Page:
Welcome to the Squad: Pat Smage

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To say Pat Smage has skills on a bike would be the understatement of the century. The guy is absolutely incredible on anything with wheels and, in our opinion, is one of the most underrated riders in the MTB-trials hybrid category. Pat has 10 National MotoTrials titles to his name and has recently started focusing more heavily on riding his mountain bike. We can't wait to see what he can accomplish in the MTB industry! 

Can you give us a brief introduction of who you are and your riding history?

I am a MotoTrials rider with a bicycle addiction! I started out on bicycles though. I was actually almost born on a bike! My mom went into labor while on a bike ride. I don’t remember too much about what age I was when I started riding, but I remember riding around on the farm and on camping trips.

It wasn’t until I was 10 that I got a trials motorcycle and really got hooked on riding bikes. I went to a motorcycle national and learned about the sport, then started riding local events. I also started riding a lot more bicycle trials around that time and that helped develop skills on the motorcycle. I rode some motocross but decided to stay focused on trials. It has taken me all over the world and the skills have transferred between bicycles and motorcycles nicely. 

Eventually I got into mountain bikes, mainly just cross country at first. I enjoyed that a lot but then I saw a fatbike. I thought it looked like fun so I picked one of those up and my mountain biking enjoyment went way up since I would ride much more than just the trail. Not too long after that I got hooked up with Fatback. I also picked up a dropper post at the same time and that took my riding fun to the next level. Being able to switch from pedaling mode to trials and jump mode with the touch of a button was amazing. I was really hooked at that point and starting searching out more and more trails to ride during my travels. After a few years of only a fatbike, I started riding a Ghost enduro bike. It has taken some time to get used to but I am having a blast learning what full suspension is good for!

If you had to choose one thing, what gets you out of bed in the morning? 

Wheels! I look forward to doing something with wheels every day, and I have enough different kinds of wheels to keep it interesting. Usually, it’s a motorcycle or bicycle, sometimes it’s both. Sometimes it’s even a unicycle.

It’s hard not to notice that you’re incredibly skilled on anything with two wheels. What in your life has influenced your abilities? Sheer determination to improve, or is there someone, or something, that’s been behind your progression as a rider?

I think it is a combination of things. First of all, my family was a huge influence. My mom came from a motorcycle family so she supported it more than most. Being the youngest of 4, I had lots to watch and learn. My dad got us all into bikes and I was always pushing to try to keep up with my brothers in one way or another. Thanks to my Grandparents, we live on a farm and have a woods area set aside for bikes. My dad built quite the trials area in a once rock-free woods. With out that, there is no way I could have made it anywhere near as far as I have. I still spend countless hours out there. He even emptied out a storage shed and filled it with rocks for winter riding. While I had to help out a little bit on the farm, I never had to spend all that much time doing anything else besides school and normal chores, so there was never an excuse not to ride.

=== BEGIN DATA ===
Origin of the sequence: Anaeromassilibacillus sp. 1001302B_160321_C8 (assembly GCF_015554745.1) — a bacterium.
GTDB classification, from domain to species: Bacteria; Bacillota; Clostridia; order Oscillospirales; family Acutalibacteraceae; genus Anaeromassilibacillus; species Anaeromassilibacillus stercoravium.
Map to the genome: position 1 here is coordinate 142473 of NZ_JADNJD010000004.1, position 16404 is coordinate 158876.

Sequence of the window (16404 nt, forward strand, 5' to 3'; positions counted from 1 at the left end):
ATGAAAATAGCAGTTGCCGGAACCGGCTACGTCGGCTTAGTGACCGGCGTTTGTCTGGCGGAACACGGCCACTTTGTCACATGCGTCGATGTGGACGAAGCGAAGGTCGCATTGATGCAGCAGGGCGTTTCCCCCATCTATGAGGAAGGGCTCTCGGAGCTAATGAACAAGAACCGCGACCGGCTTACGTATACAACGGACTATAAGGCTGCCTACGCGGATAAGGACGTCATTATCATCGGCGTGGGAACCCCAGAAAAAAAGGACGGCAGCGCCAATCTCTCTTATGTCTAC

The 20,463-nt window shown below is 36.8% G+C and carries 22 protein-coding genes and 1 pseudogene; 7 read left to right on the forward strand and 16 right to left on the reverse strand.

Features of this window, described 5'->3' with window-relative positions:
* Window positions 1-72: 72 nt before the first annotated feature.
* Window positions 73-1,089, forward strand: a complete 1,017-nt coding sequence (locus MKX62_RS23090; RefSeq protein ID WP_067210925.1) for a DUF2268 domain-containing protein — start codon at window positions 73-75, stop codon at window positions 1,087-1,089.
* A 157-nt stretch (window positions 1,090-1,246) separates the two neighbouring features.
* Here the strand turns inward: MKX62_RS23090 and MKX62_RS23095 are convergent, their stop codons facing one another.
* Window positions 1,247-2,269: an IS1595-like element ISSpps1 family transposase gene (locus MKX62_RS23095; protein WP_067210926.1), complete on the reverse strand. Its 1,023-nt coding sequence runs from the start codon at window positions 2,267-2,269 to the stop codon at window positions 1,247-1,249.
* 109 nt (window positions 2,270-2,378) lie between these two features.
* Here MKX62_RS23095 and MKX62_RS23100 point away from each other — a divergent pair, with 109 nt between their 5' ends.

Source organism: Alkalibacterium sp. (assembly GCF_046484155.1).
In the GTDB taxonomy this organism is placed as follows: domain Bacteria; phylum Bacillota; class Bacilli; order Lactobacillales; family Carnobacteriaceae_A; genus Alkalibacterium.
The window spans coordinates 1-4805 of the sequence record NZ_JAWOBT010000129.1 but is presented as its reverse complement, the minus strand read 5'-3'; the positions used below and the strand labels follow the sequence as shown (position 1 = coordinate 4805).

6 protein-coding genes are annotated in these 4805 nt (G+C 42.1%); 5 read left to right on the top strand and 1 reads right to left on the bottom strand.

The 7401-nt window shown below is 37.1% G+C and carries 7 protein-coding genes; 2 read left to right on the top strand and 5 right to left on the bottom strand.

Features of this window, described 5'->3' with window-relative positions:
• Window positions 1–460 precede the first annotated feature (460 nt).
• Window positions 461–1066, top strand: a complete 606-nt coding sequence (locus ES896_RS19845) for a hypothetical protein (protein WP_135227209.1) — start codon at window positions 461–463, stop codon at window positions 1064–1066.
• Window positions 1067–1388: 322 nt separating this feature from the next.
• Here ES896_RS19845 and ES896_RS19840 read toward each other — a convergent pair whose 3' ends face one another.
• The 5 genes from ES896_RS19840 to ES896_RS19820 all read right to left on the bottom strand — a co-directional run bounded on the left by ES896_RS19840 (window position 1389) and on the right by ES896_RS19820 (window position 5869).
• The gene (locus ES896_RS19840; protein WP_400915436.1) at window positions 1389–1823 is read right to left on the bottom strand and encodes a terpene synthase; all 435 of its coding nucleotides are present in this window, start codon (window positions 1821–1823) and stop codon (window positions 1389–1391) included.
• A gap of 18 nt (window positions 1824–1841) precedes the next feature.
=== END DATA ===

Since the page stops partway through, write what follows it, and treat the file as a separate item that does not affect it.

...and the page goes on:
Beyond that, I have always had pretty strong desire to improve. Riding has always given me something to work on. Learning is never ending, there is always something to get better at, and I have always wanted to keep progressing no matter what it is that I am doing.

Pat Smage, PNW Components Squad

Is there anyone/anything that has had a major influence on your particular riding style?

MotoTrials definitely influences my bicycle riding style the most. I feel like you look at things a bit different being a trials rider. You consider more things to be possible, even if they might not be. I see so many lines while I am on a bicycle and think, well, it would work on a motorcycle, so maybe I can find a way to make it work on bicycle. Being so used to going up difficult obstacles on a motorcycle, I tend to look for the same to challenge myself on a bicycle. I am typically not looking for the smoothest and fastest line, it is often the opposite. I learned and progressed on the motorcycle at the same time as a bicycle, so the styles have blended together a bit.

As far as bicycle riders that influenced my style, when I was young it was a guy named Craig Lee Scott. He did some amazing things on a 20” trials bicycle which is what I spent a lot of time on. I watched his videos a ton and studied his technique since I didn’t have much bicycle trials instruction. 

After that, Danny Macaskill inspired me to ride smoother and with more flow. He did tricks I had never seen before mixed in with amazing trials moves. I would try to learn some of those tricks on a bicycle before taking them to a motorcycle. Chris Akrigg is another guy that stood out to me, the power he puts out is incredible, and I loved how solid he made things look by minimizing correction hops. 

Has biking helped you in other areas of your life?

Riding kept me out of trouble as I was growing up. There are lots of things I just didn’t do because I would rather be riding. Most kids in my school would go to parties or chase girls, I would go ride instead. I have seen where some of those kids ended up and I know I made the right choice. School was tough for me (probably because I just wanted to ride) but riding was something I could look forward to everyday. I did get made fun of for it at times and I was definitely not one of the cool kids, but I didn’t care because I knew my bike was waiting for me when I got home.

Since then, it has opened me up a bit as a person. During those school years, I didn’t like being around people very much. I just wanted to go ride alone or with a couple friends in the woods. That stayed true for a while growing up, but being in front of crowds while doing shows, meeting people at events, and talking to the camera during videos has forced me to embrace being extroverted a bit and not keep to myself quite as much. It is still a big struggle at times though!

Do you have any moments on a bike/motorcycle that stand out as highlights of your MTB/two wheeled career?

On a bicycle, probably the trip to Iceland with Fatback Bikes. I never thought I would have the opportunity to do something like that, so I couldn’t pass it up. It was a such a cool trip with a huge variety of terrain. From riding under a huge waterfall, to on top of a crashed plane, to taking a heli ride up to a glacier and racing through the ice tunnels… there were so many cool locations and such a variety. Luckily, a lot of it is on film and featured in a movie called “Off the Beaten Path”.